June 11, 2016

Days until Goodboys Invitational weekend: 35
Location: Lone Tree Golf Club
Score: 44 + 43 = 87
Handicap: 25.6 / Trend: 24.2 (-1.4)

I wish I could tell you there was a point in time during today’s round at Lone Tree Golf Club where I felt everything came together and that I felt “in the zone”, but that never happened: playing alone on a warm, humid day in the Valley of the Sun, I simply stayed in the moment, playing the shot in front of me, not worrying about the last shot, not thinking about the next shot, not concerned about the numbers I dutifully scribbled on the scorecard. My only swing thought throughout the day was to not over-swing and to focus on my weight shift practice swing, as my swing coach Alex Black had shown me at our last lesson, then let it fly.

I won’t lie to you: my performance last week at Superstition Springs hurt, really stung, and so I spent a lot of time this week – four trips to the range – working on ridding myself of the bad habits that had crept into my game over the past six weeks like, to quote Stevie Nick’s wonderful lyric in Fleetwood Mac’s “Angel”, a ghost through a fog. I’d always been prone to over-swinging – my “death move” being finishing off on my back foot with my front foot on what I call twinkletoes, but in the past few weeks it had gotten so bad that I had lost control of my driver and was shanking my pitching wedge. So the trips to the range this past week, even with all the heat and in the sun, focused on only two things: weight shift, and not trying to kill the ball.

I’d played Lone Tree well in the past, shooting 90 once, but I remember that particular round more for taking advantage of the subdivision the course winds its way through by way of a number of fortuitous bounces off the walls that line so many of the holes than anything else. Oh, and the meltdown on the par 5 #18 when I realized I only had to triple-bogey the hole to break 90 but made nine instead.

I know it sounds the height of arrogance – especially after shooting an incredible forty-one (count ’em, 41) fewer strokes than my round at Superstition Springs just a week ago, but the fact is this was pretty much a rocking-chair 87. Being consistent off the tee all day I was never in any real trouble except for the island green #12 where, having to take a drop after going just short with a 5-iron from 155 yards out, I really put pressure on myself to put a pitching wedge on the deck from the 70-yard drop zone. Which I did, knees shaking, but then three-putted (my only one of the day) from thirty-five feet.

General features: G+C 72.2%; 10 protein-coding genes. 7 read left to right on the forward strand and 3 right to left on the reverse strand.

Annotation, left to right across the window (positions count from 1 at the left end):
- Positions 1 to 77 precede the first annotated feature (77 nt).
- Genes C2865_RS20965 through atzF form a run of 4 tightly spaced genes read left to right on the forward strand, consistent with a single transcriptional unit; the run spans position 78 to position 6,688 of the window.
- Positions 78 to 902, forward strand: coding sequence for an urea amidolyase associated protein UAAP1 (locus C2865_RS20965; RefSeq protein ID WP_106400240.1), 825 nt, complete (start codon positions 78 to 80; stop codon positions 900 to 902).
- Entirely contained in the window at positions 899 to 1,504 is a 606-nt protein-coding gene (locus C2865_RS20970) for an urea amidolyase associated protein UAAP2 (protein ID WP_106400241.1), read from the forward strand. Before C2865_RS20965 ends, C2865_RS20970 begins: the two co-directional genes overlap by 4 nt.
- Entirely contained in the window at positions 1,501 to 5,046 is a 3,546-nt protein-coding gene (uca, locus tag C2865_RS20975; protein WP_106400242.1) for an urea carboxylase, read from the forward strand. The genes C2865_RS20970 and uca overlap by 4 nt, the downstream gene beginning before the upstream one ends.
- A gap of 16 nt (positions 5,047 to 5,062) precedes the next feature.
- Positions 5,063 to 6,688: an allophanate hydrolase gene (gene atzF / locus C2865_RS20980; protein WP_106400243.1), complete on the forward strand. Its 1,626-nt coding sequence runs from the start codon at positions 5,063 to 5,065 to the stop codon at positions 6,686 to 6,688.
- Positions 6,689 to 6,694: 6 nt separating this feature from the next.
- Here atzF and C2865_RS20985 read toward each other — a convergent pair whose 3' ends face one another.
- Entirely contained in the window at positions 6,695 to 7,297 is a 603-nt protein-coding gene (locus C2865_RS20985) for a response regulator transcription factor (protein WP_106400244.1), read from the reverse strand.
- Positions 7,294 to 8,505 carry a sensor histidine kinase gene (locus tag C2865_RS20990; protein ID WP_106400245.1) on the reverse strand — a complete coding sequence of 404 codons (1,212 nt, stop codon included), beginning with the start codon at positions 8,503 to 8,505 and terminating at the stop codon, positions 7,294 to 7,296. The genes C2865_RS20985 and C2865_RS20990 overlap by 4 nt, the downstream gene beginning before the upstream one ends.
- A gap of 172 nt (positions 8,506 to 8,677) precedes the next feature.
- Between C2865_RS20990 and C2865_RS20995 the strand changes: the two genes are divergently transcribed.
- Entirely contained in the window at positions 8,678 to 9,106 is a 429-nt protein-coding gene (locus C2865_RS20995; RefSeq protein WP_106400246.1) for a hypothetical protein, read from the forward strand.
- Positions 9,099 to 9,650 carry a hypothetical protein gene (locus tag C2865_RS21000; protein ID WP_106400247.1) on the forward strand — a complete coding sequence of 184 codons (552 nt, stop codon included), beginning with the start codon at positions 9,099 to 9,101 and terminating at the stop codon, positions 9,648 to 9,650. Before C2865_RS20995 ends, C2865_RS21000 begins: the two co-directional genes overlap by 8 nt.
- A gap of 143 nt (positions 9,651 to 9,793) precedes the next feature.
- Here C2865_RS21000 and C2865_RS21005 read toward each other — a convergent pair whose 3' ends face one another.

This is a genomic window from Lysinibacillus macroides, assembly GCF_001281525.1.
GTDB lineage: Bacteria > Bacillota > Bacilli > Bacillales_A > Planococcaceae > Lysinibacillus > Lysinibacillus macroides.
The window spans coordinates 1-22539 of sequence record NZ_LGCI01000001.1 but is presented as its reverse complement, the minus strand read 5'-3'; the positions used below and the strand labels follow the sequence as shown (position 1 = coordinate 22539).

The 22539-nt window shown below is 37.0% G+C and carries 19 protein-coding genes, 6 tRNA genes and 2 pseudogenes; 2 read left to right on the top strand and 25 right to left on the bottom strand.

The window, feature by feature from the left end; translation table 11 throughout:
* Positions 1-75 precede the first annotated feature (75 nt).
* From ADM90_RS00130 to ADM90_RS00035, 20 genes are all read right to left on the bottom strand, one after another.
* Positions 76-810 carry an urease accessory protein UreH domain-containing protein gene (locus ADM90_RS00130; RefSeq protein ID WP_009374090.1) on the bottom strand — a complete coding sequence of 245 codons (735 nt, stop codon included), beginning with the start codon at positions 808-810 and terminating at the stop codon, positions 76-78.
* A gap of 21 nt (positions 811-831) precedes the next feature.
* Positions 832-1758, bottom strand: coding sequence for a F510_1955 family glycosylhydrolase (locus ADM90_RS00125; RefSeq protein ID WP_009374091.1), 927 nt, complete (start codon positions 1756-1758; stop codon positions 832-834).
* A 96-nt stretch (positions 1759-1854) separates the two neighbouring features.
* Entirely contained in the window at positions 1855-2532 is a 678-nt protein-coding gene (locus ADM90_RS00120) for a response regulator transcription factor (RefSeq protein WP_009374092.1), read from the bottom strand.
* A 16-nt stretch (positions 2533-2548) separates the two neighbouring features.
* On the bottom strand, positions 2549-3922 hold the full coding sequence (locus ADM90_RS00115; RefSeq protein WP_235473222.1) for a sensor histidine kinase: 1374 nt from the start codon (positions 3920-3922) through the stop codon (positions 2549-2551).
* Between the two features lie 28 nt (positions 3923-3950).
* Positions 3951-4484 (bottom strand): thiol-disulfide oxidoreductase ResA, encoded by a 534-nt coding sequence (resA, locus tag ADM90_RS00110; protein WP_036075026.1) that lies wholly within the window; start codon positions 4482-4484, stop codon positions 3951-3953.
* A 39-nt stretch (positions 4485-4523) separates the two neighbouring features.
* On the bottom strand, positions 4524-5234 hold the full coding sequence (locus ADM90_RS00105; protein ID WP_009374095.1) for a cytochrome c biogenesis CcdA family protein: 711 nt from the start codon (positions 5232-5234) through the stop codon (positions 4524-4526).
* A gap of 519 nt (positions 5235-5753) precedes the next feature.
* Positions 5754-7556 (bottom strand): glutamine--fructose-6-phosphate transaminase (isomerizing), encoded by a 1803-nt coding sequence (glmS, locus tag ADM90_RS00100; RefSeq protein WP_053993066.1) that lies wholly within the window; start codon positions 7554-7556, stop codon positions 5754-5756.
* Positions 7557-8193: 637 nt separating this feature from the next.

Usually, I can look at a round and say that I left x number of strokes out there through bad shot-making or bad decisions, but the 87 was pretty much right on target. If I got lucky with a sand wedge chip-in for birdie on the par 3 #8, I had to take a drop with penalty on the par 4 #17 because a foursome all of a sudden appeared out of nowhere behind me, and I had no time to look for my tee shot which at last look was headed dead straight down the center of the fairway. But those are the breaks.

…Come to think of it, there was a sequence of shots that, if anything else, defined today’s round. On #7, a 433-yard par 4 with a pond lining the right side, I push my drive left through a fence and into a neighbor’s swimming pool. Rather than take a drop, I hit my third off the tee and pulverize it dead center of the fairway, leaving me 187 to the pin. I grab my 4-hybrid – a club I’ve struggled with all year – and hit it flush. A click, a couple of bounces, and I’m left with a putt of sixteen feet, which I then proceed to leisurely two-putt for a very nice double-bogey six. That one felt pretty good, I’ll tell ya.

The numbers don’t lie: eight one-putts or less, eight fairways hit (six on the back), two birdies (my first of the year), five pars (two of the three par 5s, including that pesky #18), and six bogeys. And while Lone Tree is no Superstition Springs, it’s no slouch either: nearly 6,500 yards from the blues with a rating of 70.3 and a slope of 120. I don’t care what course you’re playing, you shoot 87 and you, mi amigo, are playing golf.

What I’m most proud of, of course, is the fact that I spent most of the day smack-dab in the middle of the fairway following my tee shot. Which is why there are really no heroics to boast of from today’s round. Golf is so much easier a game to play if you’ve got a nice lie and a good yardage to the green: you just pick the right iron and try and shook it down the whammy. And while there were a couple of sculls out there, there were more than a few pulverized 4-hybrids and enough close-enough-to-precision irons that allowed my short game (the best I’ve had all year) to take over from there: hence the one-putts.

Still, just as I said after shrugging off last week’s debacle at Superstition Springs, today’s round, while as gratifying as last week’s wasn’t, is just one round and tomorrow is another day. The ice-cold Sam Adams Boston Lager went down pretty smooth at the grille afterwards, and I felt really good about seeing all that hard work at the range this week pay off, but I’m content to simply enjoy this round of a lifetime for what it was and to just keep trying to improve on what I’m trying to do.

Filed in: Golf Quest,Goodboys by The Great White Shank at 01:02 | Comments Off on Armageddon Reversed
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